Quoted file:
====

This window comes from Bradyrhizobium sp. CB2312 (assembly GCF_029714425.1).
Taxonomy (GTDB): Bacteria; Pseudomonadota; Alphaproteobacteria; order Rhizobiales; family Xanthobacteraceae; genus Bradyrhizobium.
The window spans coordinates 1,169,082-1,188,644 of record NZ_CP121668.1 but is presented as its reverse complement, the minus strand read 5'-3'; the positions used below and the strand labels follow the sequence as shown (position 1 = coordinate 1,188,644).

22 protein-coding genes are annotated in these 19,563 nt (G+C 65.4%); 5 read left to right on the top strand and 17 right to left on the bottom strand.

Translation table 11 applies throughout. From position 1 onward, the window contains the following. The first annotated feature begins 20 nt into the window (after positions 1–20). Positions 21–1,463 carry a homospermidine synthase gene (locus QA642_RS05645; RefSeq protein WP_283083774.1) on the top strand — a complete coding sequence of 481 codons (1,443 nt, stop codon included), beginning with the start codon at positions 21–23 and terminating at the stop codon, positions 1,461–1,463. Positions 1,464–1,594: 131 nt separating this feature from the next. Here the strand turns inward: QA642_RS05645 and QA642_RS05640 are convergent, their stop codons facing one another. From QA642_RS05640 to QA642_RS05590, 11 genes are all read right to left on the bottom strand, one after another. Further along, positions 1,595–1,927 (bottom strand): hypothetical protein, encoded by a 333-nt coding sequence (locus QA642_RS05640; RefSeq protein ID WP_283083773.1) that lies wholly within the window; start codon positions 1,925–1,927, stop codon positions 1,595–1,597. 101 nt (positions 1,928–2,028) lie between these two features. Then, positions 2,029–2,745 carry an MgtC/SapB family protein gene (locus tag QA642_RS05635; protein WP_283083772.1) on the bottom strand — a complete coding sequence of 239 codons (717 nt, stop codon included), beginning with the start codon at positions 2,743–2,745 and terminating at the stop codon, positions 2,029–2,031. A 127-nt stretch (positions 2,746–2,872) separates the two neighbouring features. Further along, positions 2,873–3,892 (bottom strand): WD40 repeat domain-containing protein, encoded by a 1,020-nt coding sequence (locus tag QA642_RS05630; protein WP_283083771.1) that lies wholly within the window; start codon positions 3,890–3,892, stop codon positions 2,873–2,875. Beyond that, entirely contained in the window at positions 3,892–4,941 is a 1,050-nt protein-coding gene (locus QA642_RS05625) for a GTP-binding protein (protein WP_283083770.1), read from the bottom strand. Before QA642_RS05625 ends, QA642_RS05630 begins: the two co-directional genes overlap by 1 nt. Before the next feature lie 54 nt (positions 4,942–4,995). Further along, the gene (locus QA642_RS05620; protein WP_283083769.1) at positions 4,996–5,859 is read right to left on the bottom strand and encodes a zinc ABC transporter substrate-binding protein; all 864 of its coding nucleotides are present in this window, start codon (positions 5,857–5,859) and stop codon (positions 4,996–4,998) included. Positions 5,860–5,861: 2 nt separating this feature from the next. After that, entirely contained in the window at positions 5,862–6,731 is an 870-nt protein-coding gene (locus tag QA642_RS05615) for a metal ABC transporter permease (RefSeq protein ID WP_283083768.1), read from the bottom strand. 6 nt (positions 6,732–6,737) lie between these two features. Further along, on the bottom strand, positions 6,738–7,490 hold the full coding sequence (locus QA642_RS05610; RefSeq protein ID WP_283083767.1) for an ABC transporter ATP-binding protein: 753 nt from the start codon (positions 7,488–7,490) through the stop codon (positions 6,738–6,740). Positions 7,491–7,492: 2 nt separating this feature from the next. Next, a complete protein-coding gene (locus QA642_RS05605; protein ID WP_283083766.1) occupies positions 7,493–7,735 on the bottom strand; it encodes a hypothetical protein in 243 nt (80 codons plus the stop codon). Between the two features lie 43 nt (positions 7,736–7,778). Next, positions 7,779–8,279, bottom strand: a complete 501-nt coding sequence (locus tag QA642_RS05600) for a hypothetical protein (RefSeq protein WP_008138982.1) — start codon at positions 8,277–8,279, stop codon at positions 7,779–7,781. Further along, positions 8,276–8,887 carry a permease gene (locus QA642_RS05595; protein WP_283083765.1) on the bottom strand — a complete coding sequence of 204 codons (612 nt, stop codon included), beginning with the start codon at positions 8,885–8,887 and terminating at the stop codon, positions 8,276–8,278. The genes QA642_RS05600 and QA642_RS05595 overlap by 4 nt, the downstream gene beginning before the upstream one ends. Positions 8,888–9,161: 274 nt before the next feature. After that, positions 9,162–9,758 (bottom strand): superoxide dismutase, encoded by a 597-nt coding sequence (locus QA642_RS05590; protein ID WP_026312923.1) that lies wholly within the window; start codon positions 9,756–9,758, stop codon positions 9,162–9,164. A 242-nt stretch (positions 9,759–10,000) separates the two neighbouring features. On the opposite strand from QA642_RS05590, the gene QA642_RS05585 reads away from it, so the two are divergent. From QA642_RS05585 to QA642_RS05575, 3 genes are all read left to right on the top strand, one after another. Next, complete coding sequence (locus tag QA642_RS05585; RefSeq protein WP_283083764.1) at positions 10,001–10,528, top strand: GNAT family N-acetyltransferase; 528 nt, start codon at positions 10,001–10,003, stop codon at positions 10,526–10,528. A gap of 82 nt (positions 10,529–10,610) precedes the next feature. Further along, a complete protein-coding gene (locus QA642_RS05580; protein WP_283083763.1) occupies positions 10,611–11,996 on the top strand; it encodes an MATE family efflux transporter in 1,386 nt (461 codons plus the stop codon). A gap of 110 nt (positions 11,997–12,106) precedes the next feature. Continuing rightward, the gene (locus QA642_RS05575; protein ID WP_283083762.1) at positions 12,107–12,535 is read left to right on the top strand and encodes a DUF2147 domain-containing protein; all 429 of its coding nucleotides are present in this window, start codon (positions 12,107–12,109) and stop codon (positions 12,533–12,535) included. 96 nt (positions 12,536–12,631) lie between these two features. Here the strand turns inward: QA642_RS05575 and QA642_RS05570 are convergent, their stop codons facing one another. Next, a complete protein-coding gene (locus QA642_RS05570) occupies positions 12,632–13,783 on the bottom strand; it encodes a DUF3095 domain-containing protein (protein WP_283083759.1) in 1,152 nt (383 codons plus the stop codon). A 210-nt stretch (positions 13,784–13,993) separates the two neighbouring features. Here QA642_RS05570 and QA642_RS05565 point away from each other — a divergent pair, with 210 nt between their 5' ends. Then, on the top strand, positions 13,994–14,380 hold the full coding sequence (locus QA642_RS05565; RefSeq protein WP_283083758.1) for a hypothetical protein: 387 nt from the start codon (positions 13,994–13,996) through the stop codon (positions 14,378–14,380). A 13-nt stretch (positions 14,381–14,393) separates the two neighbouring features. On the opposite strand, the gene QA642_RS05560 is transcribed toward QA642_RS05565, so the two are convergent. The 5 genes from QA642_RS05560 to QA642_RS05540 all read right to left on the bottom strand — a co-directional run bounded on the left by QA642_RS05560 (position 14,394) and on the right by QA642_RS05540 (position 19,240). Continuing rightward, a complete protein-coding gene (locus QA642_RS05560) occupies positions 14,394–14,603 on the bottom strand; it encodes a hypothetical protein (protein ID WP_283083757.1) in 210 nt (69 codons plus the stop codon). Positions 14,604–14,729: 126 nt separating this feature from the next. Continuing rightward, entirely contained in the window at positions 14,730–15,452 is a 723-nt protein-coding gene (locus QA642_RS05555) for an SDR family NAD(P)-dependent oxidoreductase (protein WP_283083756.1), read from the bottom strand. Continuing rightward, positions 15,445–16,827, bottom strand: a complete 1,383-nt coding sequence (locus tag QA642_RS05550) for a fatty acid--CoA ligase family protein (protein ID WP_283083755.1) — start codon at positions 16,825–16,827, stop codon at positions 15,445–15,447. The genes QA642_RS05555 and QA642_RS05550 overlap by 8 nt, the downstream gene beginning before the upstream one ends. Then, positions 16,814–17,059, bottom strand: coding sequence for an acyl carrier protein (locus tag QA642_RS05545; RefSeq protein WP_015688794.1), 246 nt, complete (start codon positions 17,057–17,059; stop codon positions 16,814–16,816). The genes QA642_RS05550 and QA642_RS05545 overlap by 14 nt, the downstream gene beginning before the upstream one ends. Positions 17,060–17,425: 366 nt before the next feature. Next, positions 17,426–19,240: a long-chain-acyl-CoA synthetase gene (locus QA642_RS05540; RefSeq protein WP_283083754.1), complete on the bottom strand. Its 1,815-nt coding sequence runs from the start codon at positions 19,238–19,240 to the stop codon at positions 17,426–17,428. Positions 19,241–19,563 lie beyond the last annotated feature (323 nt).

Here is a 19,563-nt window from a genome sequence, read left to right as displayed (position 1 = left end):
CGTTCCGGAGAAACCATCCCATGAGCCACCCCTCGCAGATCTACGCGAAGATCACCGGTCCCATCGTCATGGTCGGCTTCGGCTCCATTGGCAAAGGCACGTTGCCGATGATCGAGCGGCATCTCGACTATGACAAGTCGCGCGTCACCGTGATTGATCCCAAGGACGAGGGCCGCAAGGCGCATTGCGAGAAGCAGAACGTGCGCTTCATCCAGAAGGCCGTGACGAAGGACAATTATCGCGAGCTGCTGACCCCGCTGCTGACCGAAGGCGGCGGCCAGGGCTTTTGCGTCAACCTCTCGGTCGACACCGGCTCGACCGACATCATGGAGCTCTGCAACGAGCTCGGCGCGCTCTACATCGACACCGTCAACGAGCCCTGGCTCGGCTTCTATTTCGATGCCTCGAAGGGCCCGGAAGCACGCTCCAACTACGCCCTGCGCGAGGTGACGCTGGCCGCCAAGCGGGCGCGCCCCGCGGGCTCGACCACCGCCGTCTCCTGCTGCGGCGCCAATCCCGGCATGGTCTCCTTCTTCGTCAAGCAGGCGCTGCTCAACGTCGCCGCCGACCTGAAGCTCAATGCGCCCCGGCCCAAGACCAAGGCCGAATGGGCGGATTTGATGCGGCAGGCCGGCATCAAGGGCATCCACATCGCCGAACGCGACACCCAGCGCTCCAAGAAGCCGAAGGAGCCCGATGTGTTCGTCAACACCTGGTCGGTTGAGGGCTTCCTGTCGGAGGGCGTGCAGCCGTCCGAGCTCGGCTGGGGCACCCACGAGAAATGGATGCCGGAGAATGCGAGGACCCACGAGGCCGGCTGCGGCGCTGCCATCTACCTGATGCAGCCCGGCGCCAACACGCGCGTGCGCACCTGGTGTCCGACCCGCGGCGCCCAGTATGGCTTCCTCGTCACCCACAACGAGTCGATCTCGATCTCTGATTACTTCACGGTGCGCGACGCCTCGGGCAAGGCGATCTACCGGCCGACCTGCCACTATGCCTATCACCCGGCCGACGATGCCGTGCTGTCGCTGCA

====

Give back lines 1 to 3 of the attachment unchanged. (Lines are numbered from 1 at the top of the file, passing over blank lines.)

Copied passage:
This window comes from Bradyrhizobium sp. CB2312 (assembly GCF_029714425.1).
Taxonomy (GTDB): Bacteria; Pseudomonadota; Alphaproteobacteria; order Rhizobiales; family Xanthobacteraceae; genus Bradyrhizobium.
The window spans coordinates 1,169,082-1,188,644 of record NZ_CP121668.1 but is presented as its reverse complement, the minus strand read 5'-3'; the positions used below and the strand labels follow the sequence as shown (position 1 = coordinate 1,188,644).